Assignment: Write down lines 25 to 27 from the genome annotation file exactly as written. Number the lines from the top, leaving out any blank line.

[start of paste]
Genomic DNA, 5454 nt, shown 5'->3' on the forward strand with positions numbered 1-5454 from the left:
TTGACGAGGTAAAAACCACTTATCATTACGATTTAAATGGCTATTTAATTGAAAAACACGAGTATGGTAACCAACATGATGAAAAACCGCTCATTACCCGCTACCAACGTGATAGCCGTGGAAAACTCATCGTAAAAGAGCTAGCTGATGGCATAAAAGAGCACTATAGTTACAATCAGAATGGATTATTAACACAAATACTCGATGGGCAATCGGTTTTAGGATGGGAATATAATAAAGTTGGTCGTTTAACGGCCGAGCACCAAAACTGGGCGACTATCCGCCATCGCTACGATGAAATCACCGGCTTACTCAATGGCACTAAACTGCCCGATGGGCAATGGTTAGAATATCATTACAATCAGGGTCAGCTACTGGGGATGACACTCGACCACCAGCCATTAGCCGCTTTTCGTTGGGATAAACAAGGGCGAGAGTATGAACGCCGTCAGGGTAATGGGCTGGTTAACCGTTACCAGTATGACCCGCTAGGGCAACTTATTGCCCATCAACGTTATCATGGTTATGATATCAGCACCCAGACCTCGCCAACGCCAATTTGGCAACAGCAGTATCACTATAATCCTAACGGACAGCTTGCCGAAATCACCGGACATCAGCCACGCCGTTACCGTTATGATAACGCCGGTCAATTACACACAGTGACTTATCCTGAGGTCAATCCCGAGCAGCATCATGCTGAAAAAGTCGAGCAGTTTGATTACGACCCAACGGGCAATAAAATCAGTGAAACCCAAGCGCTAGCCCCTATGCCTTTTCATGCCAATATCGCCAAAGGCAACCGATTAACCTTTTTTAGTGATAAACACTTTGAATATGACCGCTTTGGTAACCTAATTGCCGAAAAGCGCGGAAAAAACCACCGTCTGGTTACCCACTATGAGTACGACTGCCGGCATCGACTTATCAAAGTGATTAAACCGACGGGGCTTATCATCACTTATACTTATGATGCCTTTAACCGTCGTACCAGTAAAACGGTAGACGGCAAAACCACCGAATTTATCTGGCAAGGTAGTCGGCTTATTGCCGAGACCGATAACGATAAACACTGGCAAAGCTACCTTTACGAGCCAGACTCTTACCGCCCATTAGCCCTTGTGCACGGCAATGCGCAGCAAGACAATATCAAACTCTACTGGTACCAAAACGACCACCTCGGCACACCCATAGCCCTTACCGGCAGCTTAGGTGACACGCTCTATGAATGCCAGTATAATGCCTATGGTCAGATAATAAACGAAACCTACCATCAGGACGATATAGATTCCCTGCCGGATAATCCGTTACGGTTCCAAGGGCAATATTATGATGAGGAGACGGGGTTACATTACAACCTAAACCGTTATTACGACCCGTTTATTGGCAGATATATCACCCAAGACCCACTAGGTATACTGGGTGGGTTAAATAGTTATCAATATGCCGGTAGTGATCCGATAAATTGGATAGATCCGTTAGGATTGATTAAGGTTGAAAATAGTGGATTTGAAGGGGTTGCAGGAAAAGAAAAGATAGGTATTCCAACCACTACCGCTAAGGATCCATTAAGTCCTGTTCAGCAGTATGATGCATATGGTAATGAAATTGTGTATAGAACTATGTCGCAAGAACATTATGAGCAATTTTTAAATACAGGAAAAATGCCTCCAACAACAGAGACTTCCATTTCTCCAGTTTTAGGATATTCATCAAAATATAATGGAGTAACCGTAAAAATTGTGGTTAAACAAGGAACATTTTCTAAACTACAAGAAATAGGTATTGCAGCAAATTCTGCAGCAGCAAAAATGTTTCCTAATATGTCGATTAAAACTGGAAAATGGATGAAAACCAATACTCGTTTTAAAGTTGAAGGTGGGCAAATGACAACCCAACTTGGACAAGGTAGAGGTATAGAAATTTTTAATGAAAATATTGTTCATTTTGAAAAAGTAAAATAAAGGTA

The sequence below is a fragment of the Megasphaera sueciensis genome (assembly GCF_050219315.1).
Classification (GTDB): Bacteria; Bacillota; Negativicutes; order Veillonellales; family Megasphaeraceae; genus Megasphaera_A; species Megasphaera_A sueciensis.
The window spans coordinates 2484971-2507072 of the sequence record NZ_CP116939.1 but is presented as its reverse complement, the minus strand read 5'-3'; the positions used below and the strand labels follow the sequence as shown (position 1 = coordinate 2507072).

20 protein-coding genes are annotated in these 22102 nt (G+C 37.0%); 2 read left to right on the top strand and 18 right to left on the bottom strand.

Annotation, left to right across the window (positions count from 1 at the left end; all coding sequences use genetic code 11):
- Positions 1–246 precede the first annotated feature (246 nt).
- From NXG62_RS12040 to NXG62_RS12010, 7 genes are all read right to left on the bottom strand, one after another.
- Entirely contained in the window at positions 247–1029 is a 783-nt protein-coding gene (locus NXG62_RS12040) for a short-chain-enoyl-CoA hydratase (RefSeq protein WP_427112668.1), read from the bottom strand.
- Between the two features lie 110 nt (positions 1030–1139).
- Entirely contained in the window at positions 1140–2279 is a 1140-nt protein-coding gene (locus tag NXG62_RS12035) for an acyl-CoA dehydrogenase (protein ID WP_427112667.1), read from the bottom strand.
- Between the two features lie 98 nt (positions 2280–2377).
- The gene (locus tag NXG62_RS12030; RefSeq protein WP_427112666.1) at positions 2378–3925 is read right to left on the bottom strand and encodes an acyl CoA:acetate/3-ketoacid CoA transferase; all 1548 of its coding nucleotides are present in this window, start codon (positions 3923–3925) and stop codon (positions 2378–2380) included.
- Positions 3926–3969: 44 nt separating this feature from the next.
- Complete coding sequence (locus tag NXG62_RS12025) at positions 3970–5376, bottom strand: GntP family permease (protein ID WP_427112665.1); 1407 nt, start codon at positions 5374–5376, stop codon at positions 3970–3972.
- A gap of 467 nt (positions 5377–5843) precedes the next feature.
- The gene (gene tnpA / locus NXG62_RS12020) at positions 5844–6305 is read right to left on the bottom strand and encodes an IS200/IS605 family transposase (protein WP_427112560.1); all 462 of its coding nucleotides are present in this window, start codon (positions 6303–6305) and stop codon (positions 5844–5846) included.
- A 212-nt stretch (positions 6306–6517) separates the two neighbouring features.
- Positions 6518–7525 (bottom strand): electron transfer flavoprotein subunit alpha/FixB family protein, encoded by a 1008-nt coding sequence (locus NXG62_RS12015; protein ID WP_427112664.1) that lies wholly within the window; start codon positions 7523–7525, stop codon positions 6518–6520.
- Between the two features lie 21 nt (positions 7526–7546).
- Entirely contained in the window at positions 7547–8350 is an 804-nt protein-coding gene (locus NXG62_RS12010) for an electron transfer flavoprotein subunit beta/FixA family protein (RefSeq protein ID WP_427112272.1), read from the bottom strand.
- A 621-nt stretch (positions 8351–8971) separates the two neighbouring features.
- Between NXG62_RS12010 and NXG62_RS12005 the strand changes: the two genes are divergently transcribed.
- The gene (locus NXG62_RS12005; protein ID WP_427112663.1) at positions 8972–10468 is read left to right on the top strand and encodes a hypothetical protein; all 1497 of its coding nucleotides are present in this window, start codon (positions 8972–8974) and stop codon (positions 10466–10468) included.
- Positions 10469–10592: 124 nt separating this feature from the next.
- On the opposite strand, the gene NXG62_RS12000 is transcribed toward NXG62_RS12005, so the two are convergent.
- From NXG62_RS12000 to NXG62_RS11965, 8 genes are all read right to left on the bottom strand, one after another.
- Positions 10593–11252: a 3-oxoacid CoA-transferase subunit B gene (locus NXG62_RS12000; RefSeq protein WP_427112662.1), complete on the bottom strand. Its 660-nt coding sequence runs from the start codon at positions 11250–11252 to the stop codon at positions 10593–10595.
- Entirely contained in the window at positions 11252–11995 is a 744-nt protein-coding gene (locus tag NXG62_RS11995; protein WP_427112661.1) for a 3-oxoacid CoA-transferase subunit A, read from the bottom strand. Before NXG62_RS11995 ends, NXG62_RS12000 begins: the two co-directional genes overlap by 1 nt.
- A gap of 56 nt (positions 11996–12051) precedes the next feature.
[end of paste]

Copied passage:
- The gene (locus NXG62_RS12005; protein ID WP_427112663.1) at positions 8972–10468 is read left to right on the top strand and encodes a hypothetical protein; all 1497 of its coding nucleotides are present in this window, start codon (positions 8972–8974) and stop codon (positions 10466–10468) included.
- Positions 10469–10592: 124 nt separating this feature from the next.
- On the opposite strand, the gene NXG62_RS12000 is transcribed toward NXG62_RS12005, so the two are convergent.